"The UndocuQueer movement is a powerful network of queer undocumented immigrant activists organizing for the rights of undocumented youth and their families. UndocuQueer activists came to the U.S. as infants or children. UndocuQueers struggle for the right to work, live, and love in the country in which they were raised and educated. Without documentation, even those who have earned college degrees are denied work in the above-ground economy and are subject to deportation. Given their precarious citizenship status, sexual orientation and transgender realities, visibility makes UndocuQueers vulnerable, however, they refuse to remain in the shadows."
About "# Undocuqueer: Stories from Bordertown"
For many of the 11 million undocumented immigrants living in the United States, their stories, experiences, and contributions to society go unrecognized. In 2012, President Barack Obama announced a new program which aimed to provide a pathway for individuals brought to the United States as children -- a pathway to avoid deportation, and an opportunity to work legally and contribute to their communities. The Deferred Action for Childhood Arrivals (DACA), has served as a lifeline for over 800,000 undocumented young adults. Of the 800,000 DACA recipients, approximately 72,000 identifying as LGBTQAI remain unheard and often times, unseen.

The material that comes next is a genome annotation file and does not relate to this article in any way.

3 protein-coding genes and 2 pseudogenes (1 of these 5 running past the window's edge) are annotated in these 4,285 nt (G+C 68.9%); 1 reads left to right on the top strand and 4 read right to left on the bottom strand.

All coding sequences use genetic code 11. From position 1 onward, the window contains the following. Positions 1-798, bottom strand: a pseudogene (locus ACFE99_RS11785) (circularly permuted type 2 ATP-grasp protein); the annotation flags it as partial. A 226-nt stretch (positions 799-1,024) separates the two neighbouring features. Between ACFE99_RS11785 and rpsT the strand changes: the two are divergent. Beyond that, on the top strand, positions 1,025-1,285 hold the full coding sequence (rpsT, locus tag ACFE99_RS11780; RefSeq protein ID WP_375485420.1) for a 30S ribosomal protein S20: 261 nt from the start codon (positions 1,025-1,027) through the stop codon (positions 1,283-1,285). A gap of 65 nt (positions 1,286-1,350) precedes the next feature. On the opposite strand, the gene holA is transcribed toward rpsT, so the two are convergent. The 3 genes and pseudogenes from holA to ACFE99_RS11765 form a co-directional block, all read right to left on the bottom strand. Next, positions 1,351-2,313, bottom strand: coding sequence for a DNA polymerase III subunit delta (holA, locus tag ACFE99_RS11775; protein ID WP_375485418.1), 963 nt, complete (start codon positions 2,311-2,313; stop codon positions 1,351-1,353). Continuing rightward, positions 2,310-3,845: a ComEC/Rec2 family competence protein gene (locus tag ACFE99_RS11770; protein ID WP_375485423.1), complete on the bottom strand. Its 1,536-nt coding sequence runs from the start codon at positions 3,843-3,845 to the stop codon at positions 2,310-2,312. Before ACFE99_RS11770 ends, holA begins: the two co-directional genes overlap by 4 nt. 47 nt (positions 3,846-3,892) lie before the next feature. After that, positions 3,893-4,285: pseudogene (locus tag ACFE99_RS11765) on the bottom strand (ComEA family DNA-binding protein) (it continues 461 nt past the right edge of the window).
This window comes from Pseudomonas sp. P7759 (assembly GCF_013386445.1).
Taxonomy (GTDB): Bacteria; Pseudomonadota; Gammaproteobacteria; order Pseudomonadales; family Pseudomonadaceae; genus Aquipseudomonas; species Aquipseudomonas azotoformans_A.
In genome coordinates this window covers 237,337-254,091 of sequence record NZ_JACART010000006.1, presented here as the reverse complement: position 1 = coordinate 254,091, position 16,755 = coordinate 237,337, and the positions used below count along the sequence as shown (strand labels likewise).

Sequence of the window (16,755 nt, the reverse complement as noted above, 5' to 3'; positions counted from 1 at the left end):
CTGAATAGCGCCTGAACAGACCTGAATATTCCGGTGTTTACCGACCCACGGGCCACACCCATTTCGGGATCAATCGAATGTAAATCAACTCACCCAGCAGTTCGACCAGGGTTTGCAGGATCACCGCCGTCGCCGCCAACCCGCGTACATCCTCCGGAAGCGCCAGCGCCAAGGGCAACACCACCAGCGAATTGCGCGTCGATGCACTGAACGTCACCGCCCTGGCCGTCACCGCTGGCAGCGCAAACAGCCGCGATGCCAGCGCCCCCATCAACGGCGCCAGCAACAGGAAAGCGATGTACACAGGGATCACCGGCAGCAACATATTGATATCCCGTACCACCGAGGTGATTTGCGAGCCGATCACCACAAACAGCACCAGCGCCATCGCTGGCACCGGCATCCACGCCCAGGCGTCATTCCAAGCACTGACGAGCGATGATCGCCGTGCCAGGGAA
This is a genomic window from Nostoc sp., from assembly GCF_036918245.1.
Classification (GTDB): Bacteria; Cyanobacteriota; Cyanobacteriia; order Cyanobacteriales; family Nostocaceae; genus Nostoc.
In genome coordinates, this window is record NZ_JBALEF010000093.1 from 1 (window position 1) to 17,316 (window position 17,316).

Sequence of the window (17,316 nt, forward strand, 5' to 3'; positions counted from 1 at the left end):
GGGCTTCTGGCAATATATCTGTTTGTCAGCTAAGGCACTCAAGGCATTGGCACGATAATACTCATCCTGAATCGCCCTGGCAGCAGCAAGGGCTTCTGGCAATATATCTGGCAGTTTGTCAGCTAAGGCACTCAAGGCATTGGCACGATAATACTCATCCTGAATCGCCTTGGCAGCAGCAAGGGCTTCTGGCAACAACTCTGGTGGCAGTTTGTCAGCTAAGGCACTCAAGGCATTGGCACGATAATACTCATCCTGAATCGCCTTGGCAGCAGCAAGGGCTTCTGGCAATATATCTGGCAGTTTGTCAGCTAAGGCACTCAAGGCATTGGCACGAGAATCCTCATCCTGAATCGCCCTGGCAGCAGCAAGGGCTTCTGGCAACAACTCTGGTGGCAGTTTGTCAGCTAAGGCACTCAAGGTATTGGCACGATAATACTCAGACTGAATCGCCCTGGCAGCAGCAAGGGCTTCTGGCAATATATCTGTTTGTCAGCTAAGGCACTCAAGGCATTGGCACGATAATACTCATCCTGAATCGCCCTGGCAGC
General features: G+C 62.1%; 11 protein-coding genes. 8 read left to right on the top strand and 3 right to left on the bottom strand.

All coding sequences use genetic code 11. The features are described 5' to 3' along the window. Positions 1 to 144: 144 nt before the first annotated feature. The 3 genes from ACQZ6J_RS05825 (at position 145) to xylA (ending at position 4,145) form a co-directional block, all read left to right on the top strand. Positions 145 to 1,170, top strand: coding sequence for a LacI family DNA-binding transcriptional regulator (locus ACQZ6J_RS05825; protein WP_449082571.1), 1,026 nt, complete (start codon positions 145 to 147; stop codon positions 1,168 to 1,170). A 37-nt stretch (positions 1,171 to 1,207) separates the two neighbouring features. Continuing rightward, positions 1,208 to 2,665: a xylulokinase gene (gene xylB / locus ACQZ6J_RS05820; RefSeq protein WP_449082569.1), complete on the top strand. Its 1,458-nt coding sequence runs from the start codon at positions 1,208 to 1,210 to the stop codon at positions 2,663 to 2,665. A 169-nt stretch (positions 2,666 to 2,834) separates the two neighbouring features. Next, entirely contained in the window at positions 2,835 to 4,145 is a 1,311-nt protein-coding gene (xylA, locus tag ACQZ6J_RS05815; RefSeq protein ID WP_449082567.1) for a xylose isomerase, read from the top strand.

In today's heated political climate, it becomes vitally important for marginalized communities to move beyond labels and have their truths documented and realities understood.
Beto Soto has collected the stories of seven San Diego locals who identify as undocumented and queer in hopes of amplifying and including their narrative to the undocuqueer movement.